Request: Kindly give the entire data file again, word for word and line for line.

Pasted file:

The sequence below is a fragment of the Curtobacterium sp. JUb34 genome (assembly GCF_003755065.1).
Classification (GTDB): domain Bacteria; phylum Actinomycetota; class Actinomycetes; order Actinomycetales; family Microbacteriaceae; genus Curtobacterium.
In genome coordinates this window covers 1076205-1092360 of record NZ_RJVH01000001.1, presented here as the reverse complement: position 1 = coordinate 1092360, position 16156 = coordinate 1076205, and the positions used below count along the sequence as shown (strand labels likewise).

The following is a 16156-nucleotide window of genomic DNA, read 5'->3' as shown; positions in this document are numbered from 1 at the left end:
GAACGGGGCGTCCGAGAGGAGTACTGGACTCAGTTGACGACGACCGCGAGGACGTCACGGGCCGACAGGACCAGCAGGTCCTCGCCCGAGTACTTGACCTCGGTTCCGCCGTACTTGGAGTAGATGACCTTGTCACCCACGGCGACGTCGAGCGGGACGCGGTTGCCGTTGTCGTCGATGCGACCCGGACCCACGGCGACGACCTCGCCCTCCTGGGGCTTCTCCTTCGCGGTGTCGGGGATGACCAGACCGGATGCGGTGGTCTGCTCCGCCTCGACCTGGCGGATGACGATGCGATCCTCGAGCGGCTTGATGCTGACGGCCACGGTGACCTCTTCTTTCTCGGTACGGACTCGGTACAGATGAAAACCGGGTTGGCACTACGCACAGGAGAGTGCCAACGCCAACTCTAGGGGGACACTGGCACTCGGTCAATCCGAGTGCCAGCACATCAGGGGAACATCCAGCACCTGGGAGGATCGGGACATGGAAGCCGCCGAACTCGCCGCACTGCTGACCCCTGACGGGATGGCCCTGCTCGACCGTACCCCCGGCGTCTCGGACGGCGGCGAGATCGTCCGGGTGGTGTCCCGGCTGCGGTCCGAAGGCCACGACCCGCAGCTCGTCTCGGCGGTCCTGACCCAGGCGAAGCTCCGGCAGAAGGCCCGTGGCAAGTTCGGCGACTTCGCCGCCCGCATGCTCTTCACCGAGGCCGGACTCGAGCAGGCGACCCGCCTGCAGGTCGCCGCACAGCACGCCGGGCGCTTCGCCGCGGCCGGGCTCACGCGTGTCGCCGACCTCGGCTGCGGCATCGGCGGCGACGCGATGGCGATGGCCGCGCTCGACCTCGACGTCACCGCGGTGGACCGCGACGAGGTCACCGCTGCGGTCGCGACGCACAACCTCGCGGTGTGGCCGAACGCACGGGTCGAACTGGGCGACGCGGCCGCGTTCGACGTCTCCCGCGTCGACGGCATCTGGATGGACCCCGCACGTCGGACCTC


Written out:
The sequence below is a fragment of the Curtobacterium sp. JUb34 genome (assembly GCF_003755065.1).
Classification (GTDB): domain Bacteria; phylum Actinomycetota; class Actinomycetes; order Actinomycetales; family Microbacteriaceae; genus Curtobacterium.
In genome coordinates this window covers 1076205-1092360 of record NZ_RJVH01000001.1, presented here as the reverse complement: position 1 = coordinate 1092360, position 16156 = coordinate 1076205, and the positions used below count along the sequence as shown (strand labels likewise).

The following is a 16156-nucleotide window of genomic DNA, read 5'->3' as shown; positions in this document are numbered from 1 at the left end:
GAACGGGGCGTCCGAGAGGAGTACTGGACTCAGTTGACGACGACCGCGAGGACGTCACGGGCCGACAGGACCAGCAGGTCCTCGCCCGAGTACTTGACCTCGGTTCCGCCGTACTTGGAGTAGATGACCTTGTCACCCACGGCGACGTCGAGCGGGACGCGGTTGCCGTTGTCGTCGATGCGACCCGGACCCACGGCGACGACCTCGCCCTCCTGGGGCTTCTCCTTCGCGGTGTCGGGGATGACCAGACCGGATGCGGTGGTCTGCTCCGCCTCGACCTGGCGGATGACGATGCGATCCTCGAGCGGCTTGATGCTGACGGCCACGGTGACCTCTTCTTTCTCGGTACGGACTCGGTACAGATGAAAACCGGGTTGGCACTACGCACAGGAGAGTGCCAACGCCAACTCTAGGGGGACACTGGCACTCGGTCAATCCGAGTGCCAGCACATCAGGGGAACATCCAGCACCTGGGAGGATCGGGACATGGAAGCCGCCGAACTCGCCGCACTGCTGACCCCTGACGGGATGGCCCTGCTCGACCGTACCCCCGGCGTCTCGGACGGCGGCGAGATCGTCCGGGTGGTGTCCCGGCTGCGGTCCGAAGGCCACGACCCGCAGCTCGTCTCGGCGGTCCTGACCCAGGCGAAGCTCCGGCAGAAGGCCCGTGGCAAGTTCGGCGACTTCGCCGCCCGCATGCTCTTCACCGAGGCCGGACTCGAGCAGGCGACCCGCCTGCAGGTCGCCGCACAGCACGCCGGGCGCTTCGCCGCGGCCGGGCTCACGCGTGTCGCCGACCTCGGCTGCGGCATCGGCGGCGACGCGATGGCGATGGCCGCGCTCGACCTCGACGTCACCGCGGTGGACCGCGACGAGGTCACCGCTGCGGTCGCGACGCACAACCTCGCGGTGTGGCCGAACGCACGGGTCGAACTGGGCGACGCGGCCGCGTTCGACGTCTCCCGCGTCGACGGCATCTGGATGGACCCCGCACGTCGGACCTC